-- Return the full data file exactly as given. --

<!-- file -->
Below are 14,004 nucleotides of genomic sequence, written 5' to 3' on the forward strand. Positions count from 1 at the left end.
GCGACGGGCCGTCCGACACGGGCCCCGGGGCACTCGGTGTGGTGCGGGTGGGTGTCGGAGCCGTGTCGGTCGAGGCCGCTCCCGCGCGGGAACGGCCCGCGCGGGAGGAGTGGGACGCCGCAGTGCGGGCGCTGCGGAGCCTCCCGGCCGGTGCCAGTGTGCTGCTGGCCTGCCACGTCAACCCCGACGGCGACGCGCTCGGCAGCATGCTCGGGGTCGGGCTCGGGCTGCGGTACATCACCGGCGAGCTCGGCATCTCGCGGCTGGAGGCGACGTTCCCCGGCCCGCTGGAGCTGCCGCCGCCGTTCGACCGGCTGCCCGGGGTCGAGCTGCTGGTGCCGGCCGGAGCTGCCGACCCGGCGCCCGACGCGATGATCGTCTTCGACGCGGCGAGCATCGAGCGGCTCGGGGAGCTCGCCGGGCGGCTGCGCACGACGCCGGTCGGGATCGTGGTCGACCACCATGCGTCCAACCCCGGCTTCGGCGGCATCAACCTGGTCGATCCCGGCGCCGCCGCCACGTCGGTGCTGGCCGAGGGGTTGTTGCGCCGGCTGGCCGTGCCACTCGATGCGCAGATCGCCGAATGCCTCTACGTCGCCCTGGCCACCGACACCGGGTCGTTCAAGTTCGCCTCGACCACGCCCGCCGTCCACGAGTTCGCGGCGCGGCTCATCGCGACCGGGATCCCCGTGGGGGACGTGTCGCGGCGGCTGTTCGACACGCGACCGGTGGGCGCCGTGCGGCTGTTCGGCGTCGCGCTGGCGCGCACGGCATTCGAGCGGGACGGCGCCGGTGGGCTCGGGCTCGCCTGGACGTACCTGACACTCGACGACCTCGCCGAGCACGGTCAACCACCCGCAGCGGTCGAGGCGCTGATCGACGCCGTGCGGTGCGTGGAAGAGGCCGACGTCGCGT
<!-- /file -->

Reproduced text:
Below are 14,004 nucleotides of genomic sequence, written 5' to 3' on the forward strand. Positions count from 1 at the left end.
GCGACGGGCCGTCCGACACGGGCCCCGGGGCACTCGGTGTGGTGCGGGTGGGTGTCGGAGCCGTGTCGGTCGAGGCCGCTCCCGCGCGGGAACGGCCCGCGCGGGAGGAGTGGGACGCCGCAGTGCGGGCGCTGCGGAGCCTCCCGGCCGGTGCCAGTGTGCTGCTGGCCTGCCACGTCAACCCCGACGGCGACGCGCTCGGCAGCATGCTCGGGGTCGGGCTCGGGCTGCGGTACATCACCGGCGAGCTCGGCATCTCGCGGCTGGAGGCGACGTTCCCCGGCCCGCTGGAGCTGCCGCCGCCGTTCGACCGGCTGCCCGGGGTCGAGCTGCTGGTGCCGGCCGGAGCTGCCGACCCGGCGCCCGACGCGATGATCGTCTTCGACGCGGCGAGCATCGAGCGGCTCGGGGAGCTCGCCGGGCGGCTGCGCACGACGCCGGTCGGGATCGTGGTCGACCACCATGCGTCCAACCCCGGCTTCGGCGGCATCAACCTGGTCGATCCCGGCGCCGCCGCCACGTCGGTGCTGGCCGAGGGGTTGTTGCGCCGGCTGGCCGTGCCACTCGATGCGCAGATCGCCGAATGCCTCTACGTCGCCCTGGCCACCGACACCGGGTCGTTCAAGTTCGCCTCGACCACGCCCGCCGTCCACGAGTTCGCGGCGCGGCTCATCGCGACCGGGATCCCCGTGGGGGACGTGTCGCGGCGGCTGTTCGACACGCGACCGGTGGGCGCCGTGCGGCTGTTCGGCGTCGCGCTGGCGCGCACGGCATTCGAGCGGGACGGCGCCGGTGGGCTCGGGCTCGCCTGGACGTACCTGACACTCGACGACCTCGCCGAGCACGGTCAACCACCCGCAGCGGTCGAGGCGCTGATCGACGCCGTGCGGTGCGTGGAAGAGGCCGACGTCGCGT